Elections|2020 Election Live Updates: Republicans Reject Trump’s Suggestion to Delay Election, Something He Cannot Do
July 30, 2020, 3:05 p.m. ET
Trailing badly in the polls, the president baselessly suggested that the November election would be fraudulent. No major Republicans have stepped forward to defend him.
Former President Barack Obama, speaking at Representative John Lewis’s funeral, said “those in power” were attacking voting rights. Follow our live updates on the funeral.
Here’s what you need to know:
- Trump floats a ‘delay’ in the election. None of his usual allies are on board.
- The G.O.P. break with Trump on moving the election is a rare party split.
- It’s highly unlikely that the general election will be postponed or canceled.
- Obama eulogizes John Lewis as a ‘founding father’ for a more perfect union.
- Trump’s speakerphone conversation with a senator in a Washington restaurant is caught on tape.
- Herman Cain dies after contracting the coronavirus.
- Obama unleashes on his successor privately as he raises piles of cash for Biden.
Trump floats a ‘delay’ in the election. None of his usual allies are on board.
President Trump suggested on Thursday that the Nov. 3 general election be delayed, something he has no authority to order and that top Republicans quickly rejected.
“Never in the history of the federal elections have we not held an election, and we should go forward,” said Representative Kevin McCarthy, the House minority leader.
Senator Mitch McConnell, the majority leader, dismissed Mr. Trump’s suggestion in an interview with WNKY television in Bowling Green, Ky.
“Never in the history of the country, through wars, depressions and the Civil War, have we ever not had a federally scheduled election on time, and we’ll find a way to do that again this Nov. 3,” Mr. McConnell said.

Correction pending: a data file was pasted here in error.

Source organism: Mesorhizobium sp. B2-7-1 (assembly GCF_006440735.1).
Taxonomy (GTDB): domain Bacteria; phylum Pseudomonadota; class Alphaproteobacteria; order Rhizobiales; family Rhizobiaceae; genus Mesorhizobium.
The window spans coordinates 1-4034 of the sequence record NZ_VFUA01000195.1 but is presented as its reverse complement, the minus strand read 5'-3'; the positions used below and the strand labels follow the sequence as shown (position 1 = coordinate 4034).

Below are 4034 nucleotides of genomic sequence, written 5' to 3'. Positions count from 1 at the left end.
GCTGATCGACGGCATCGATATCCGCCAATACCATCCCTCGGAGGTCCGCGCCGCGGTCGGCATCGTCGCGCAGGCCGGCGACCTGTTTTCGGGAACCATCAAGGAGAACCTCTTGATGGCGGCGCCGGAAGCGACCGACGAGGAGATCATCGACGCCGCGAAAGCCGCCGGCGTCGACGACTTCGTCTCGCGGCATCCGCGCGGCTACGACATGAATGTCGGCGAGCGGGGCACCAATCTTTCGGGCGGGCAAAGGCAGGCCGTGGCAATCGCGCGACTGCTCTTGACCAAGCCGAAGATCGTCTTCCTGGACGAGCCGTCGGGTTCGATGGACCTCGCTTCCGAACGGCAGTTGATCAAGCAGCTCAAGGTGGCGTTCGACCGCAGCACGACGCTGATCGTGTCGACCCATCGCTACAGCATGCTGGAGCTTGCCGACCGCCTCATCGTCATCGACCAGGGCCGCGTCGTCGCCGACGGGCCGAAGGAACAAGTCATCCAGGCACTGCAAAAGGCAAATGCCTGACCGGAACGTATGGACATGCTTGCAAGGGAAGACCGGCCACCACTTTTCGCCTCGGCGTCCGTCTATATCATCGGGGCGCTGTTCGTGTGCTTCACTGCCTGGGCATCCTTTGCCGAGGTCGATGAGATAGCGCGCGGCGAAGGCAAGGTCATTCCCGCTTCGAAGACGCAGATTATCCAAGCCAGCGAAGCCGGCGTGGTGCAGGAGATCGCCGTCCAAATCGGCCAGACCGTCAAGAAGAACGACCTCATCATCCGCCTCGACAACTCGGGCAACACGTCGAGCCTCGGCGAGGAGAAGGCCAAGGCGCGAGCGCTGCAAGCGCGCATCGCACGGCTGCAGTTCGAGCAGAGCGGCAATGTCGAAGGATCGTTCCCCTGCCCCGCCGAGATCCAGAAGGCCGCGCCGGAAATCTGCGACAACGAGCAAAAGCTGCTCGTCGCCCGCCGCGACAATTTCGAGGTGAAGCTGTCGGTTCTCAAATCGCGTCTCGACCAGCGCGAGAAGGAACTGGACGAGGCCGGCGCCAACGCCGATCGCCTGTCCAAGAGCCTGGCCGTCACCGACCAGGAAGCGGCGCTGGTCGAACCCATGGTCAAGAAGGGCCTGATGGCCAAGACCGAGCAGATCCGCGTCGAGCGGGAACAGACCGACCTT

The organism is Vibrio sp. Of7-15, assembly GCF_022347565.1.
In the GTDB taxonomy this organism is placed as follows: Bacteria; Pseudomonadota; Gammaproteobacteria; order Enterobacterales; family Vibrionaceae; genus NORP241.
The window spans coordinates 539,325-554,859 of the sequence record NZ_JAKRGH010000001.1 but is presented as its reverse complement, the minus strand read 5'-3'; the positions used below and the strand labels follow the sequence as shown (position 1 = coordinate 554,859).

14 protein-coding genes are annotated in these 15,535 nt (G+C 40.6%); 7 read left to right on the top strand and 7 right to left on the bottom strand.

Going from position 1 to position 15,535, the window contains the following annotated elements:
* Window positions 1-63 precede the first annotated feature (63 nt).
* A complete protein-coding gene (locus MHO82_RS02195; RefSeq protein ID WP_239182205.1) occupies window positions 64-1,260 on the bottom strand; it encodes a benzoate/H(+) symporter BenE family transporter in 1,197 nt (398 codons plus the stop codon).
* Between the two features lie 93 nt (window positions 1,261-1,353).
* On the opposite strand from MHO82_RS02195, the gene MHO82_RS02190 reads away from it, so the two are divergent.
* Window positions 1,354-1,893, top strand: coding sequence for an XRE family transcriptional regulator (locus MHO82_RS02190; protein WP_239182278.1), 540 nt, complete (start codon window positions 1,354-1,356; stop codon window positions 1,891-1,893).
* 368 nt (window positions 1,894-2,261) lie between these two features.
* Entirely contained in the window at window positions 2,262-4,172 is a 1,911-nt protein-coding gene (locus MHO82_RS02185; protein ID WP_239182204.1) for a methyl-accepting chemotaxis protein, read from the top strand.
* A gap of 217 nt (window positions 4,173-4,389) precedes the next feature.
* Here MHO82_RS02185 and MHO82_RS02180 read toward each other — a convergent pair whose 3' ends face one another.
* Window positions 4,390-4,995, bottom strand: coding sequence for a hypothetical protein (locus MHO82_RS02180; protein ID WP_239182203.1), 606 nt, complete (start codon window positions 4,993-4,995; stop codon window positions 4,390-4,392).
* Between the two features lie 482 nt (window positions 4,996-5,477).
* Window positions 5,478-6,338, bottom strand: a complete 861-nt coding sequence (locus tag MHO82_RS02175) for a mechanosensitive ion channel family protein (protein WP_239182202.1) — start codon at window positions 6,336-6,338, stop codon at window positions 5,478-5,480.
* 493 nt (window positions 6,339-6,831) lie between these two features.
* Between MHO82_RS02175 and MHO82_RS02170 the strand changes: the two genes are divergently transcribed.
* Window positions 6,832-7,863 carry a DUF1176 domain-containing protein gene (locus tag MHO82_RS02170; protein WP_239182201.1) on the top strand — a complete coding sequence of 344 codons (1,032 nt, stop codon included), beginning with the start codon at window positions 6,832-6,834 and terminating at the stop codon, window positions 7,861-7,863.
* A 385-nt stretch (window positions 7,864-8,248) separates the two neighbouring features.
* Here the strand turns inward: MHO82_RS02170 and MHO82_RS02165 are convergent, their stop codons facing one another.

Senators Ted Cruz and Marco Rubio, rivals for the 2016 Republican presidential nomination who have since become staunch Trump supporters, both dismissed the idea that Election Day could change. Senator Lindsey Graham, Mr. Trump’s foremost public defender in the Senate, said there would be a safe vote in November. And officials in key swing states showed little interest in engaging on the topic.
“We’re going to have an election, it’s going to be legitimate, it’s going to be credible, it’s going to be the same as it’s always been,” Mr. Rubio told reporters at the Capitol in Washington.
Mr. Cruz agreed. “I think election fraud is a serious problem,” he said. “But, no, we should not delay the election.”
Even for Mr. Trump, suggesting a delay in the election is an extraordinary breach of presidential decorum that will increase the chances that he and his core supporters don’t accept the legitimacy of the election should he lose to former Vice President Joseph R. Biden Jr.